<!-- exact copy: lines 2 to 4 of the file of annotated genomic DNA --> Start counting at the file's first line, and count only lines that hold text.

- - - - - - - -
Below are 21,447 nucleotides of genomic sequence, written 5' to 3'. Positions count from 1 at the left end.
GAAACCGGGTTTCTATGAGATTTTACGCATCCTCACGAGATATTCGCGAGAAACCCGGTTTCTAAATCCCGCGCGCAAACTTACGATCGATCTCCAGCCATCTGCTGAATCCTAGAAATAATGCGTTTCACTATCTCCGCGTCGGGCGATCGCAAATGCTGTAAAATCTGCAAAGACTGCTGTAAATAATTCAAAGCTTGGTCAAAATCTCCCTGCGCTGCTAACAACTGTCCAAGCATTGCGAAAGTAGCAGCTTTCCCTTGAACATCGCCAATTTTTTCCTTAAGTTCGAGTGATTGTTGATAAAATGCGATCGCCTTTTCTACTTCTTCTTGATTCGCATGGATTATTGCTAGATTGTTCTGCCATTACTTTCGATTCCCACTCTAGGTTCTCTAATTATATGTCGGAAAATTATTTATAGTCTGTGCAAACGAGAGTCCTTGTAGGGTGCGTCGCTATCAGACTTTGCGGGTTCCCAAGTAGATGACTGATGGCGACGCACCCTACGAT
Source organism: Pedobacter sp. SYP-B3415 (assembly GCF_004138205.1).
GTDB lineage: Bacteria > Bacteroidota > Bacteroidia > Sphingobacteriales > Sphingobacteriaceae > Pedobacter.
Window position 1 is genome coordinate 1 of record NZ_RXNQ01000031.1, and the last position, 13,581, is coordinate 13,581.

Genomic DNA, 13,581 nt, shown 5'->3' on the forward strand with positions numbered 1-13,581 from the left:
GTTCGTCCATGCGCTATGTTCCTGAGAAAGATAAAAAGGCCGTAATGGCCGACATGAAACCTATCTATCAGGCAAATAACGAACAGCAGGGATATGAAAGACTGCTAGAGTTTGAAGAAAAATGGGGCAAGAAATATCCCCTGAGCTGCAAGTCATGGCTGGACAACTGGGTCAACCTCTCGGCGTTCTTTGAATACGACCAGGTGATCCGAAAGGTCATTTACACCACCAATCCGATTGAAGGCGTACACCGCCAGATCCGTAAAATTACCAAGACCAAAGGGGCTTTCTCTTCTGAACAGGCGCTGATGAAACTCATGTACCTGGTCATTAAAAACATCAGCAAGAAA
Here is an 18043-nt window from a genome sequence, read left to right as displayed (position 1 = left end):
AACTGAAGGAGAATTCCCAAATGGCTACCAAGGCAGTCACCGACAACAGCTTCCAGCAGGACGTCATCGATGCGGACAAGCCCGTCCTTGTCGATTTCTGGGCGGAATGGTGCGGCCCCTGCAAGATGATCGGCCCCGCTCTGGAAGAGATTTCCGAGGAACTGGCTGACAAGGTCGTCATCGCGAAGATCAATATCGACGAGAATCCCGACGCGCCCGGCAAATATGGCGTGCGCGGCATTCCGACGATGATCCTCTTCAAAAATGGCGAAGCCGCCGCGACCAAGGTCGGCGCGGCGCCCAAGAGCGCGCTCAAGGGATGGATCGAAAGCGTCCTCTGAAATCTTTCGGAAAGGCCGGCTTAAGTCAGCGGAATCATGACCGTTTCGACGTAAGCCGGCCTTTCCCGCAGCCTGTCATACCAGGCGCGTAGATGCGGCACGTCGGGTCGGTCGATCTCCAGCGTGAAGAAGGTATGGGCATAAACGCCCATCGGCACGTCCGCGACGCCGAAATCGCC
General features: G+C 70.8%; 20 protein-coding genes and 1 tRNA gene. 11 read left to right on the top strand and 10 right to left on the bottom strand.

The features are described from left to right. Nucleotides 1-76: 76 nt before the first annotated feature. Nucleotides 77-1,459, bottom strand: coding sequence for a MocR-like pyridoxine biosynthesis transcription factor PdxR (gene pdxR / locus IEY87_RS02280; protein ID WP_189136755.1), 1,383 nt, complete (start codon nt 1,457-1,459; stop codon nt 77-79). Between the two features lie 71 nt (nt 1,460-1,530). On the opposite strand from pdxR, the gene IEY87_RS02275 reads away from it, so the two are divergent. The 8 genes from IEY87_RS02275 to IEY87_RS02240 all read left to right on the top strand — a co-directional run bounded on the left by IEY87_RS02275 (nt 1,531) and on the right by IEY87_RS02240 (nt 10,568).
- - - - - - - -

GAAACCGGGTTTCTATGAGATTTTACGCATCCTCACGAGATATTCGCGAGAAACCCGGTTTCTAAATCCCGCGCGCAAACTTACGATCGATCTCCAGCCATCTGCTGAATCCTAGAAATAATGCGTTTCACTATCTCCGCGTCGGGCGATCGCAAATGCTGTAAAATCTGCAAAGACTGCTGTAAATAATTCAAAGCTTGGTCAAAATCTCCCTGCGCTGCTAACAACTGTCCAAGCATTGCGAAAGTAGCAGCTTTCCCTTGAACATCGCCAATTTTTTCCTTAAGTTCGAGTGATTGTTGATAAAATGCGATCGCCTTTTCTACTTCTTCTTGATTCGCATGGATTATTGCTAGATTGTTCTGCCATTACTTTCGATTCCCACTCTAGGTTCTCTAATTATATGTCGGAAAATTATTTATAGTCTGTGCAAACGAGAGTCCTTGTAGGGTGCGTCGCTATCAGACTTTGCGGGTTCCCAAGTAGATGACTGATGGCGACGCACCCTACGAT
Source organism: Pedobacter sp. SYP-B3415 (assembly GCF_004138205.1).
GTDB lineage: Bacteria > Bacteroidota > Bacteroidia > Sphingobacteriales > Sphingobacteriaceae > Pedobacter.